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GSK forms cell therapy R&D pact with star-studded biotech

Lyell Immunopharma working on ways to improve T cell function and fitness

GSK logo on building

GlaxoSmithKline has formed a five-year cell therapy R&D collaboration with Lyell Immunopharma to further its efforts to treat solid tumours.

GSK has an existing presence in cell therapies through its relationship with Adaptimmue, which gave it control of midphase autologous T cell candidate GSK3377794. The Lyell agreement is intended to enhance and expand this presence.

Neither company has disclosed the financial details of the relationship but they have been more forthcoming about the broad goals of the collaboration.

Working with Lyell, GSK aims to develop new technologies that improve cell therapies, notably by expanding their use beyond the blood cancers targeted by Gilead Sciences’ Yescarta (axicabtagene ciloleucel) and Novartis’ Kymriah (tisagenlecleucel).

Lyell is already working on ways to improve T cell function and fitness and thereby increase the initial responses rates seen in solid tumour patients.

GSK plans to combine its cell therapies with these technologies. The combination could improve the benefit-risk profile of candidates including GSK’s lead cell therapy programme, GSK3377794.

Lyell has secured that starring role in the cell therapy pipeline of a leading pharma company despite being largely unheard of prior to news of GSK deal.

While Lyell has kept a low profile during its short history, it has quietly grown into a notable player. Rick Klausner, a founder of GRAIL and Juno Therapeutics, set up Lyell and serves as its CEO.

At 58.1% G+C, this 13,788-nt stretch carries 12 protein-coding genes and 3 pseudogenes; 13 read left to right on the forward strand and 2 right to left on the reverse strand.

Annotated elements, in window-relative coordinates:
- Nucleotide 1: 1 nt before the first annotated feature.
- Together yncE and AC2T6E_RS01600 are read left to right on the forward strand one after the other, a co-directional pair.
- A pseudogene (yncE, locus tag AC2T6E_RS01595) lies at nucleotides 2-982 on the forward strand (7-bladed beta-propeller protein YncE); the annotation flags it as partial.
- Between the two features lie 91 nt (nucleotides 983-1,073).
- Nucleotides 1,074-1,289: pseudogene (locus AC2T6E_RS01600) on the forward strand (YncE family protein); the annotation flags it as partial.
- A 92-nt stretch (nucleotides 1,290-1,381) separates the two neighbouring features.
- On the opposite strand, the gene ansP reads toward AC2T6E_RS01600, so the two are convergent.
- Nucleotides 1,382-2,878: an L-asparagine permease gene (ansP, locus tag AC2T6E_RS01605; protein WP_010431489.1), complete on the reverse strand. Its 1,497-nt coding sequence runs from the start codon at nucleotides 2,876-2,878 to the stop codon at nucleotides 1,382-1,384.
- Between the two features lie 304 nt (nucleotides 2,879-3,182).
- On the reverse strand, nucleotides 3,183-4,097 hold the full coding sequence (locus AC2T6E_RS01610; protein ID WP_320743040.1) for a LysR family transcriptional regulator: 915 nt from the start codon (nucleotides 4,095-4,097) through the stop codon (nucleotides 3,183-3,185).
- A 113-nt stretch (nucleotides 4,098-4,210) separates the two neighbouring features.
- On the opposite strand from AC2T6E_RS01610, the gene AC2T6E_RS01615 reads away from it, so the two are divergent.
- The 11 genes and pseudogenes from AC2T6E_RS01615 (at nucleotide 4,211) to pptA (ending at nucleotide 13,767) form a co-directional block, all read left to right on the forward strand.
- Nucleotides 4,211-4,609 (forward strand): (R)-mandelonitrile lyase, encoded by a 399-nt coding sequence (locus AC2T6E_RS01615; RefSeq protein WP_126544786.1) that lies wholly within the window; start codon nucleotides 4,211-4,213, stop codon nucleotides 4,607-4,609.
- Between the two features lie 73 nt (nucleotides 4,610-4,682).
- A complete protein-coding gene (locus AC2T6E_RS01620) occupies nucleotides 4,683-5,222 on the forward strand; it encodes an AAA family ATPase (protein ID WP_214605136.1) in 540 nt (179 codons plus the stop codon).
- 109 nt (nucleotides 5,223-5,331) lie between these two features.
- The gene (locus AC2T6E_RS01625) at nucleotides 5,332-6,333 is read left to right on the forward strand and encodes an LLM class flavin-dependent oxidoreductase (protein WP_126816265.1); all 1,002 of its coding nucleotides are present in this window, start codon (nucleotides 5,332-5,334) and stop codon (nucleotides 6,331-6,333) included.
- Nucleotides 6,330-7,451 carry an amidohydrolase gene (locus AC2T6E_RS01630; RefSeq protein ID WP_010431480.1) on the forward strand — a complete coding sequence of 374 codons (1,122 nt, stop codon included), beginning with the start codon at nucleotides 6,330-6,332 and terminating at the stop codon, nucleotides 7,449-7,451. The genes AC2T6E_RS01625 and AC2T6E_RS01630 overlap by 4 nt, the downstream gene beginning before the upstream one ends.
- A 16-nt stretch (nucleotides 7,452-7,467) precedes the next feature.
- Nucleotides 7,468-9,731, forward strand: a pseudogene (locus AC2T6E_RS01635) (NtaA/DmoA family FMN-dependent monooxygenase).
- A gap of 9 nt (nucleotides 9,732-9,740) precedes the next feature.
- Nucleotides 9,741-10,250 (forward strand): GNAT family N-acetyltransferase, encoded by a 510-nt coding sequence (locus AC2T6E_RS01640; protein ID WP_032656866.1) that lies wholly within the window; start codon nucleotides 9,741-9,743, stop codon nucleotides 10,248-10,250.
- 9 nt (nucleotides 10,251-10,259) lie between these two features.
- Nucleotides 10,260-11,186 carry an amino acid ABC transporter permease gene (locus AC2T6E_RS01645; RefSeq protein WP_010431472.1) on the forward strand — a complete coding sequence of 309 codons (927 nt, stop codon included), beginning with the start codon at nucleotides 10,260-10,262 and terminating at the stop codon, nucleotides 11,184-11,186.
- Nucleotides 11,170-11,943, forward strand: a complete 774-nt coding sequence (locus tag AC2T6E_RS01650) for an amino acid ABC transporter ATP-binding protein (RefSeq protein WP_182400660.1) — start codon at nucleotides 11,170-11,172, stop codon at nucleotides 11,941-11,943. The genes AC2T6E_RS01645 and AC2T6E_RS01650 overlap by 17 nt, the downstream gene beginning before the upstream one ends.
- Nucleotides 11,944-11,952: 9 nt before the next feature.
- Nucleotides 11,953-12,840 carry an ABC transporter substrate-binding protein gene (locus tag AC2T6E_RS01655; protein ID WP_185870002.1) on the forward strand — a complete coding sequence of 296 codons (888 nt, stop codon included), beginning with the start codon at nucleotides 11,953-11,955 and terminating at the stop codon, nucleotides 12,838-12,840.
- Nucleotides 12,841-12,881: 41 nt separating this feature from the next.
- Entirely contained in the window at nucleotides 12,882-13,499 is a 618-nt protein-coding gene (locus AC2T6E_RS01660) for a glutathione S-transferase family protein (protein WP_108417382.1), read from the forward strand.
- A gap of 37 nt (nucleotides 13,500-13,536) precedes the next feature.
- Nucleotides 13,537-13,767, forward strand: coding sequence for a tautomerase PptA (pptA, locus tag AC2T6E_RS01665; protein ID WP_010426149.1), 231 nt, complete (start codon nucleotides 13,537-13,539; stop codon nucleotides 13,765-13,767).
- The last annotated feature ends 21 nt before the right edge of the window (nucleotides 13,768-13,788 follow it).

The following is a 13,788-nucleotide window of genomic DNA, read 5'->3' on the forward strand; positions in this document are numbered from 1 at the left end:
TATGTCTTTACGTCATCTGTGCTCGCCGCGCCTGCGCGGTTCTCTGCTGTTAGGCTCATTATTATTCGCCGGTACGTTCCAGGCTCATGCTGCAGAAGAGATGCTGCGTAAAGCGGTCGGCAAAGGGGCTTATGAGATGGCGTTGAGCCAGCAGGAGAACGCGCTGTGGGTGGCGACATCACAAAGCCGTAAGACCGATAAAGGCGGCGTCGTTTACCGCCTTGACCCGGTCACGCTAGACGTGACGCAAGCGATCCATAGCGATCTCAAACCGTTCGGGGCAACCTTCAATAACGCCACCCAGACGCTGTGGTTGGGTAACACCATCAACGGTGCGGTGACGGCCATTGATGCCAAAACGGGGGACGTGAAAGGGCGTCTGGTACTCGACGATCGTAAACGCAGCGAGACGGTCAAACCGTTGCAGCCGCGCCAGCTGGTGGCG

Klausner has surrounded himself with leaders drawn from organisations including Kite Pharma, Juno, the Fred Hutchinson Cancer Research Center and the National Cancer Institute. Lyell has 117 employees, according to LinkedIn, and close to 30 job openings.

The team is developing technologies to address what it perceives to be the three main barriers to the creation of a “reliable, curative adoptive cell therapy for solid tumours”.

One strand of Lyell’s R&D activities is focused on redefining starting cell preparations. The second part of the plan is to modulate T cells so they stay functional in the solid tumour micro-environment. Finally, Lyell wants to control the specificity and safety of T cells aimed at solid tumour targets.

A number of other companies are working toward similar goals using different methods. The past month alone has seen multiple biotechs with aspirations to treat solid tumours using cell therapies raise money, with Achilles Therapeutics and Nkarta Therapeutics’ triple-digit rounds among the stand-out examples.

Article by
Nick Taylor

9th October 2019

From: Research



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